Industrial action over the University Superannuation Scheme began last Thursday at 61 universities in the UK. The scheme and a recent amendment to it, which covers most faculty staff in pre-1992 universities, may leave typical faculty members £10,000 a year worse off. The ‘defined benefit’ pension scheme for faculty members which guaranteed pensions is set to be replaced with a ‘defined contribution’ pension scheme, in which pension income is subject to changes in the stock market. UCU has said this is “the biggest pay cut in higher education history”.
Industrial action is set to continue for the remainder of its planned 14 days until “meaningful negotiations” take place between UCU and Universities UK (UUK), who is responsible for management of pension schemes. It is the biggest course of industrial action in UCU history.
Branches of trade unions across the country have been encouraging everyone intending to cross picket lines not to do so. UCU Guidelines on picketing state that “anyone who decides to cross a picket line must be allowed to do so. But [picketers should] always take the opportunity to talk to them and explain the reasons for the industrial action.” As “students are not vulnerable to disciplinary action like staff…any student who wishes to support us and not cross the picket lines should be made welcome.”
Tony Brown, secretary of UCL UCU, told The Beaver that the action has been well supported and that their branch has grown by 10% over the last week, accompanied by struggles to manage membership applications. More entrances to UCL buildings have been picketed than ever before.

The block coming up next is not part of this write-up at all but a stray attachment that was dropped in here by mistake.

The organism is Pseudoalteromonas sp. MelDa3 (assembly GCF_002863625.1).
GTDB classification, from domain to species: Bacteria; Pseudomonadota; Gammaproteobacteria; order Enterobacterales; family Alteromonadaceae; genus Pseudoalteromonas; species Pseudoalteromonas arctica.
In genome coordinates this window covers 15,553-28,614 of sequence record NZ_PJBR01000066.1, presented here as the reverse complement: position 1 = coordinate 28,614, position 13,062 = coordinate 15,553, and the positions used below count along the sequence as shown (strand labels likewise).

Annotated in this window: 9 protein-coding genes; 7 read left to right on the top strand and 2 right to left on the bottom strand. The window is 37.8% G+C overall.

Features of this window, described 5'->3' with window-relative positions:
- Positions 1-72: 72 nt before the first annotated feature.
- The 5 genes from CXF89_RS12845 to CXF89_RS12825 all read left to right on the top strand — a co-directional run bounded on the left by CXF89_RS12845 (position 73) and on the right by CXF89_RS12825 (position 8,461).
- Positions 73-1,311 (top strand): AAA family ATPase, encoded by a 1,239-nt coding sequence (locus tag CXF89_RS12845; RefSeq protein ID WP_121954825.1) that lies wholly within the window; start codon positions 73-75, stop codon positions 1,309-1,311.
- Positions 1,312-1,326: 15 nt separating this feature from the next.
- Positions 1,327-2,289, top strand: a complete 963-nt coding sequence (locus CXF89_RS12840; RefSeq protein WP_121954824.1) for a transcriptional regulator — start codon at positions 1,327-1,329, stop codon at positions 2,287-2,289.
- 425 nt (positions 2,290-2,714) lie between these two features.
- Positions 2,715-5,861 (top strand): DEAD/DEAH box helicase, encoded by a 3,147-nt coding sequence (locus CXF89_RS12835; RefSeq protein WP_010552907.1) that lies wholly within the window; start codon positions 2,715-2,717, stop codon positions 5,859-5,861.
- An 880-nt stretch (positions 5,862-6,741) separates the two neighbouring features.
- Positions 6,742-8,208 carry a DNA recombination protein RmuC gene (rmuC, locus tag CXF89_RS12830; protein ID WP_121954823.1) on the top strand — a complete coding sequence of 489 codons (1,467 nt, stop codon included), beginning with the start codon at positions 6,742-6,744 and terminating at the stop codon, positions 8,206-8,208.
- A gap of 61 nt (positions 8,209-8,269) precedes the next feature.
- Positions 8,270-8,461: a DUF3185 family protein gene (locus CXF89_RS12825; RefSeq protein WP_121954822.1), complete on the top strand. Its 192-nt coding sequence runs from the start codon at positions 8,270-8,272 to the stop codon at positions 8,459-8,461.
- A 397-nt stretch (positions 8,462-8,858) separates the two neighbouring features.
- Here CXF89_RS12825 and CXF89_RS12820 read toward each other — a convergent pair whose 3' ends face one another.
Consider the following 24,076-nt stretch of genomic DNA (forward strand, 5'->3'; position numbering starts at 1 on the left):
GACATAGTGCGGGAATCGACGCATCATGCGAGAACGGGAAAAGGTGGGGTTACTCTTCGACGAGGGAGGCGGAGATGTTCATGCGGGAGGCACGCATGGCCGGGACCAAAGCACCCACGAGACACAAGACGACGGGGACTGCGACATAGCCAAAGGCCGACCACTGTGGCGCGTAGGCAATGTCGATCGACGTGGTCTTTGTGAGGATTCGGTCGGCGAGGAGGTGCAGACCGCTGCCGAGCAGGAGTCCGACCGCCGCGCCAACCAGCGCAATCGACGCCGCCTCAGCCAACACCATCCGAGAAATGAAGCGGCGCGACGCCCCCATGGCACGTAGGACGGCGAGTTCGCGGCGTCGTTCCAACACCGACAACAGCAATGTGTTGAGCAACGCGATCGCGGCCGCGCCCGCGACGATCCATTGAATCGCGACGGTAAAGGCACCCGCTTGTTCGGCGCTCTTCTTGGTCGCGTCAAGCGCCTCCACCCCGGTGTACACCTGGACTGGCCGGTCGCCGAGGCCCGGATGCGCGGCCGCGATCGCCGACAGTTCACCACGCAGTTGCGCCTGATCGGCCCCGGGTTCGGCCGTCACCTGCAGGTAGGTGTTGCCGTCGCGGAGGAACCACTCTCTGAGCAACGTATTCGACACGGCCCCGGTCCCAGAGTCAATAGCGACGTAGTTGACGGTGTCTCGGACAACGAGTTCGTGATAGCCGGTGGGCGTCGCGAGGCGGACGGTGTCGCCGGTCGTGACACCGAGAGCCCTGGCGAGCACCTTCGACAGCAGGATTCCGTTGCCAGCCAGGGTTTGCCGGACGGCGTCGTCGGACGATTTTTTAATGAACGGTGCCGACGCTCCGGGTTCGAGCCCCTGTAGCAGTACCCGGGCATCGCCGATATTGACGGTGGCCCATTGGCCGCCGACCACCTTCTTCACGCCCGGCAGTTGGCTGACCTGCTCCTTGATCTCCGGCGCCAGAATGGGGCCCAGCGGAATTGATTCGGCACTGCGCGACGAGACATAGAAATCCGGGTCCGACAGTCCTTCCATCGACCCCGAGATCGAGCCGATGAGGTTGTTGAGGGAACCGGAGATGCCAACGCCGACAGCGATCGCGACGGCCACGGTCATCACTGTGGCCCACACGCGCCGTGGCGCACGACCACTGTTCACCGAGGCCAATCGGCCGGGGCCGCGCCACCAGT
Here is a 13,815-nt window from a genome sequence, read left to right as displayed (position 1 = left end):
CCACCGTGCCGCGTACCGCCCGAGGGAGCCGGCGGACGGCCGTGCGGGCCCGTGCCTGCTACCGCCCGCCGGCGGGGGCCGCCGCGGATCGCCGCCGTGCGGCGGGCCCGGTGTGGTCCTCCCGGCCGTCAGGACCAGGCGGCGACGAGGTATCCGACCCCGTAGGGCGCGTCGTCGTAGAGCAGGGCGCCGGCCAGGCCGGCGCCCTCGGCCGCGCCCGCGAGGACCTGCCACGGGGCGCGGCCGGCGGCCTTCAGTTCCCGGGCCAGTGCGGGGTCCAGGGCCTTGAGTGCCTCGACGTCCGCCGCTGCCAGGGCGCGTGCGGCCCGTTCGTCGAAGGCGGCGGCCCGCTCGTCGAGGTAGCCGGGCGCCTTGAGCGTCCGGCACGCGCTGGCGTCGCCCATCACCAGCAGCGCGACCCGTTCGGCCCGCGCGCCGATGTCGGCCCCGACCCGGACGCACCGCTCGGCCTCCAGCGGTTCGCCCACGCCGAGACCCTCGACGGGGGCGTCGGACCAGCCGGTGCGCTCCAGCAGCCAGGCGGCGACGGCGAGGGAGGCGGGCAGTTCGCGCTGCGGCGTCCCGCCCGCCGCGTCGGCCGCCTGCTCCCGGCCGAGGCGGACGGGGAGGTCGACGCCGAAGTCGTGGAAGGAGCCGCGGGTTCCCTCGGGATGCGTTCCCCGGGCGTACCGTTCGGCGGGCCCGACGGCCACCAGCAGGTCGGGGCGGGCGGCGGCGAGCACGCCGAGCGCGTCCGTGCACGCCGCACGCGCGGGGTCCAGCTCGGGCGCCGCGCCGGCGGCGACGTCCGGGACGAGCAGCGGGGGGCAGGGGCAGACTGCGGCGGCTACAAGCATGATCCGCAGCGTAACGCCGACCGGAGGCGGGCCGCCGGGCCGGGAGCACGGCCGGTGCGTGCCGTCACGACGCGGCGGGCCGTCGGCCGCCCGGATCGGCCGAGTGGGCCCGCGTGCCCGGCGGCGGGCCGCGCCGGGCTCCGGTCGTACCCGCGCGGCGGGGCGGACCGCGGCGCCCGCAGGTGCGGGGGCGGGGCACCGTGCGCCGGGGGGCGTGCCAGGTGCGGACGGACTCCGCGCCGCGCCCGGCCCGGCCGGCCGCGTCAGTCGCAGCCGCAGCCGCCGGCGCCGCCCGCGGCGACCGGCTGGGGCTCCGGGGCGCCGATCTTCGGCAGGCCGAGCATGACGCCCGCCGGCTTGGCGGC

LSE UCU is not participating due to failed ballots on industrial action. With 46.1% turnout on 18 January, and 46.3% on 16 February, both failed to meet the 50% requirement as set out by the 2016 Trade Union Act, which was fiercely criticised by all UK trade unions in being too restrictive of collective action.
The industrial action has split student populations, with some opposing the strike’s tactics in effectively suspending lectures and seminars, some demanding compensation, and others supporting UCU’s aims to oppose the ‘marketisation of education’.
Results from the 13-20 February YouGov poll found that 61% of UK adults studying at university support the strikes while 19% oppose them. 50% said that university employers were to blame, 2% said university staff were to blame, while 20% said they were equally so.
On 22 February protesters occupied UUK HQ in Woburn Square. Occupiers have since stated that UUK are a “parasitic organisation which profits directly from the increasing marketisation of our education system.” UUK told London Student that “We wanted to make it clear that we have never refused to continue to try to find an affordable, mutually acceptable solution. [I]f a credible, affordable proposal were to emerge, even at this late stage, we are confident that employers would want to consider whether such a proposal could form the basis of a way forward.”
Last Friday, UUK requested UCU to “return to talks on the future of the USS pension scheme”. “It is of paramount importance that both sides make every effort to meet – despite the ongoing industrial action – to stop any impact and disruption to students.” UCU will attend talks but has responded to say: “unless the employers were prepared to talk about the January decision to slash pensions then it did not see how the dispute could be resolved”. UUK has said “talks would not re-open the Joint Negotiating Committee decision made on 23 January”. The newly appointed Minister for Universities, Sam Gyimah MP, has called upon both parties “to get back to the negotiating table, without pre-conditions, and to find a solution that avoids further disruption to students.”
On Wednesday the 28th, the London Region March for Education will take place, with assembly at noon from Malet Square continuing to Parliament Square.